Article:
OF THE BIBLE
From the Painting by Sir Edward Burne-Jones in the Birmingham Art Gallery.
THE STAR OF BETHLEHEM.
"We have seen His star in the east, and are come to worship Him."
OF THE BIBLE
AN ELEMENTARY COMMENTARY ON THE
OF HOLY SCRIPTURE
E. WALTER MAUNDER, F.R.A.S.
'THE ROYAL OBSERVATORY, GREENWICH: ITS HISTORY AND WORK,'
AND 'ASTRONOMY WITHOUT A TELESCOPE'
WITH THIRTY-FOUR ILLUSTRATIONS
Richard Clay & Sons, Limited,
BREAD STREET HILL, E.C., AND
My helper in this Book
and in all things.
Why should an astronomer write a commentary on the Bible?
Because commentators as a rule are not astronomers, and therefore either pass over the astronomical allusions of Scripture in silence, or else annotate them in a way which, from a scientific point of view, leaves much to be desired.
Astronomical allusions in the Bible, direct and indirect, are not few in number, and, in order to bring out their full significance, need to be treated astronomically. Astronomy further gives us the power of placing ourselves to some degree in the position of the patriarchs and prophets of old. We know that the same sun and moon, stars and planets, shine upon us as shone upon Abraham and Moses, David and Isaiah. We can, if we will, see the unchanging heavens with their eyes, and understand their attitude towards them.
It is worth while for us so to do. For the immense advances in science, made since the Canon of Holy Scripture was closed, and especially during the last three hundred years, may enable us to realize the significance of a most remarkable fact. Even in those early ages, when to all the nations surrounding Israel the heavenly bodies were objects for divination or idolatry, the attitude of the sacred writers toward them was perfect in its sanity and truth.
Astronomy has a yet further part to play in Biblical study. The dating of the several books of the Bible, and the relation of certain heathen mythologies to the Scripture narratives of the world's earliest ages, have received much attention of late years. Literary analysis has thrown much light on these subjects, but hitherto any evidence that astronomy could give has been almost wholly neglected; although, from the nature of the case, such evidence, so far as it is available, must be most decisive and exact.
I have endeavoured, in the present book, to make an astronomical commentary on the Bible, in a manner that shall be both clear and interesting to the general reader, dispensing as far as possible with astronomical technicalities, since the principles concerned are, for the most part, quite simple. I trust, also, that I have taken the first step in a new inquiry which promises to give results of no small importance.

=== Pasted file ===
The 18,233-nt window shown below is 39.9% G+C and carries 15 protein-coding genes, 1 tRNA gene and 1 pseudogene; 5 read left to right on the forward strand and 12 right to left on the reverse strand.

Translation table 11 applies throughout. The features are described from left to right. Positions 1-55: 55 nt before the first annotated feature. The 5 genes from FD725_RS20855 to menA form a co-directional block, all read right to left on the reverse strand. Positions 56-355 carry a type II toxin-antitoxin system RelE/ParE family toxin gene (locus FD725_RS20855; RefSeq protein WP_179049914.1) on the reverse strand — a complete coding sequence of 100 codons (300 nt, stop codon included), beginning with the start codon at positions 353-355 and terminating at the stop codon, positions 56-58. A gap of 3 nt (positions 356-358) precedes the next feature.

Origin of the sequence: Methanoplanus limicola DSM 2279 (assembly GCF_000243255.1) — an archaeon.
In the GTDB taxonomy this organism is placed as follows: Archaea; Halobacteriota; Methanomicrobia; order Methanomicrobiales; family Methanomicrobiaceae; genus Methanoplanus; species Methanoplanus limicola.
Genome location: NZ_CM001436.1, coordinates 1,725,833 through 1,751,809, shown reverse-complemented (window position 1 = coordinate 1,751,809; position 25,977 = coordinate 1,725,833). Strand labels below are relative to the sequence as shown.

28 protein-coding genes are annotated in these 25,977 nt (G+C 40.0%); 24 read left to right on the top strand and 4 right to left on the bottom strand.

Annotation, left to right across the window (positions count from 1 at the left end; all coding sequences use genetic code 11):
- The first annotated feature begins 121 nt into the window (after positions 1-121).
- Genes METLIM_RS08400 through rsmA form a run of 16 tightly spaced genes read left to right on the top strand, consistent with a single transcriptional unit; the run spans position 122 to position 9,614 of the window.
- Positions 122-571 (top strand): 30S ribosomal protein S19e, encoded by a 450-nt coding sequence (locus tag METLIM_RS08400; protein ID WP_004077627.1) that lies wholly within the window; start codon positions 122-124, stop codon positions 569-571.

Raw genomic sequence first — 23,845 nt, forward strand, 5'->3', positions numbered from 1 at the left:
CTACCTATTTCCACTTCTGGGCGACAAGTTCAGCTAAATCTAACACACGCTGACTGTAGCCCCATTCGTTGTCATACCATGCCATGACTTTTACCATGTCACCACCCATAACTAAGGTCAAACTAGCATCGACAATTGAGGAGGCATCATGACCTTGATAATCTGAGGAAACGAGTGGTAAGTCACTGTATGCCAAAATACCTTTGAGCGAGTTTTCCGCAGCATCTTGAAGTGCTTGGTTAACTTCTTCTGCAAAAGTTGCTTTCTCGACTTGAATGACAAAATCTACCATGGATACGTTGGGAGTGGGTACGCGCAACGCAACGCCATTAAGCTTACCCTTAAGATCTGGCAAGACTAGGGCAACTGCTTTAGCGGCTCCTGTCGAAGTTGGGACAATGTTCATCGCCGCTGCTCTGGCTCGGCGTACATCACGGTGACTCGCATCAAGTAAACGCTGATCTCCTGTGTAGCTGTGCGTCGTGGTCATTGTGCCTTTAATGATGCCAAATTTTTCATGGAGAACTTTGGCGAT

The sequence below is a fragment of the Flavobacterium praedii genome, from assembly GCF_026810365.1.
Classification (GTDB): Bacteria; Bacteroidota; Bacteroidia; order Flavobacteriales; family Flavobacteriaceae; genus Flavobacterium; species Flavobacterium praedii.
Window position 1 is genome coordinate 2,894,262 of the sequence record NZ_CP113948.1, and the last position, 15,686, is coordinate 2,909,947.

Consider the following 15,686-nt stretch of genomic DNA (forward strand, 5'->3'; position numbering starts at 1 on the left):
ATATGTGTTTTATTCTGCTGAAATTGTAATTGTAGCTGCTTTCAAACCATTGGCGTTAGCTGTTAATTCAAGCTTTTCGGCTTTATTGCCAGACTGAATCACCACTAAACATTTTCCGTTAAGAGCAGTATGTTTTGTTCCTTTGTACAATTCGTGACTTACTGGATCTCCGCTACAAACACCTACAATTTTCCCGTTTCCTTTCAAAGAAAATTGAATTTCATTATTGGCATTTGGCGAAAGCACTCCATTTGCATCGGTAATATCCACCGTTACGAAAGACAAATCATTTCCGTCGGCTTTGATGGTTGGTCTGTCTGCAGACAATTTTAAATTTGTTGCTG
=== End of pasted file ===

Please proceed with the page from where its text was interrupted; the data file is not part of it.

St. John's, London, S.E.
THE HEAVENLY BODIES
Chapter I. The Hebrew and Astronomy
- Modern Astronomy—Astronomy in the Classical Age—The Canon of Holy Scripture closed before the Classical Age—Character of the Scriptural References to the Heavenly Bodies—Tradition of Solomon's Eminence in Science—Attitude towards Nature of the Sacred Writers—Plan of the Book 3
Chapter II. The Creation
- Indian Eclipse of 1898—Contrast between the Heathen and Scientific Attitudes—The Law of Causality—Inconsistent with Polytheism—Faith in One God the Source to the Hebrews of Intellectual Freedom—The First Words of Genesis the Charter of the Physical Sciences—The Limitations of Science—"Explanations" of the First Chapter of Genesis—Its Real Purposes—The Sabbath 12
Chapter III. The Deep
- Babylonian Creation Myth—Tiamat, the Dragon of Chaos—Overcome by Merodach—Similarity to the Scandinavian Myth—No Resemblance to the Narrative in Genesis—Meanings of the Hebrew Word tehom—Date of the Babylonian Creation Story 25
Chapter IV. The Firmament
- Twofold Application of the Hebrew Word raqia‘—Its Etymological Meaning—The Idea of Solidity introduced by the "Seventy"—Not the Hebrew Idea—The "Foundations" of Heaven and Earth—The "Canopy" of Heaven—The "Stories" of Heaven—Clouds and Rain—The Atmospheric Circulation—Hebrew Appreciation even of the Terrible in Nature—The "Balancings" and "Spreadings" of the Clouds—The "Windows of Heaven"—Not Literal Sluice-gates—The Four Winds—The Four Quarters—The Circle of the Earth—The Waters under the Earth—The "Depths" 35
Chapter V. The Ordinances of the Heavens
- The Order of the Heavenly Movements—Daily Movement of the Sun—Nightly Movements of the Stars—The "Host of Heaven"—Symbolic of the Angelic Host—Morning Stars—The Scripture View of the Heavenly Order 55
Chapter VI. The Sun
- The Double Purpose of the Two Great Heavenly Bodies—Symbolic Use of the Sun as Light-giver—No Deification of the Sun or of Light—Solar Idolatry in